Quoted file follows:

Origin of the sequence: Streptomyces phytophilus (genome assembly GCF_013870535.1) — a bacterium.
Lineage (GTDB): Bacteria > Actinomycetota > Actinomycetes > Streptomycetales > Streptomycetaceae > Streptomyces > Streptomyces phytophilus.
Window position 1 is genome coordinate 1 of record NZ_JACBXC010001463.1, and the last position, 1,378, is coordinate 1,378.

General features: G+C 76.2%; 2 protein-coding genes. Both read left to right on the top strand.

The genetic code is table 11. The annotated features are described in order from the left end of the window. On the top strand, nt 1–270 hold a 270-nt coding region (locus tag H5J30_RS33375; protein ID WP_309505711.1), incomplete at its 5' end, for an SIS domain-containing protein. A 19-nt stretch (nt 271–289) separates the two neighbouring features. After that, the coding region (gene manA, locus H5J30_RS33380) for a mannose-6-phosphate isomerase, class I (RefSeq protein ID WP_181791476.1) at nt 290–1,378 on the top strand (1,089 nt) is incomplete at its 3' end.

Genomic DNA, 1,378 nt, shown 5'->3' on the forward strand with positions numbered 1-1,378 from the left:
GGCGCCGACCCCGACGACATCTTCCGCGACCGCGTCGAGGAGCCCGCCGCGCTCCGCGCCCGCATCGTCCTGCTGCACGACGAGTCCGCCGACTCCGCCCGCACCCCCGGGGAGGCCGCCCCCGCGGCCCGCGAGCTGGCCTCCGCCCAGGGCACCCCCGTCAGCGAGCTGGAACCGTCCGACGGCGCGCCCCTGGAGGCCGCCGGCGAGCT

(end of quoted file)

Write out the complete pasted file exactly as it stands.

Origin of the sequence: Streptomyces phytophilus (genome assembly GCF_013870535.1) — a bacterium.
Lineage (GTDB): Bacteria > Actinomycetota > Actinomycetes > Streptomycetales > Streptomycetaceae > Streptomyces > Streptomyces phytophilus.
Window position 1 is genome coordinate 1 of record NZ_JACBXC010001463.1, and the last position, 1,378, is coordinate 1,378.

General features: G+C 76.2%; 2 protein-coding genes. Both read left to right on the top strand.

The genetic code is table 11. The annotated features are described in order from the left end of the window. On the top strand, nt 1–270 hold a 270-nt coding region (locus tag H5J30_RS33375; protein ID WP_309505711.1), incomplete at its 5' end, for an SIS domain-containing protein. A 19-nt stretch (nt 271–289) separates the two neighbouring features. After that, the coding region (gene manA, locus H5J30_RS33380) for a mannose-6-phosphate isomerase, class I (RefSeq protein ID WP_181791476.1) at nt 290–1,378 on the top strand (1,089 nt) is incomplete at its 3' end.

Genomic DNA, 1,378 nt, shown 5'->3' on the forward strand with positions numbered 1-1,378 from the left:
GGCGCCGACCCCGACGACATCTTCCGCGACCGCGTCGAGGAGCCCGCCGCGCTCCGCGCCCGCATCGTCCTGCTGCACGACGAGTCCGCCGACTCCGCCCGCACCCCCGGGGAGGCCGCCCCCGCGGCCCGCGAGCTGGCCTCCGCCCAGGGCACCCCCGTCAGCGAGCTGGAACCGTCCGACGGCGCGCCCCTGGAGGCCGCCGGCGAGCT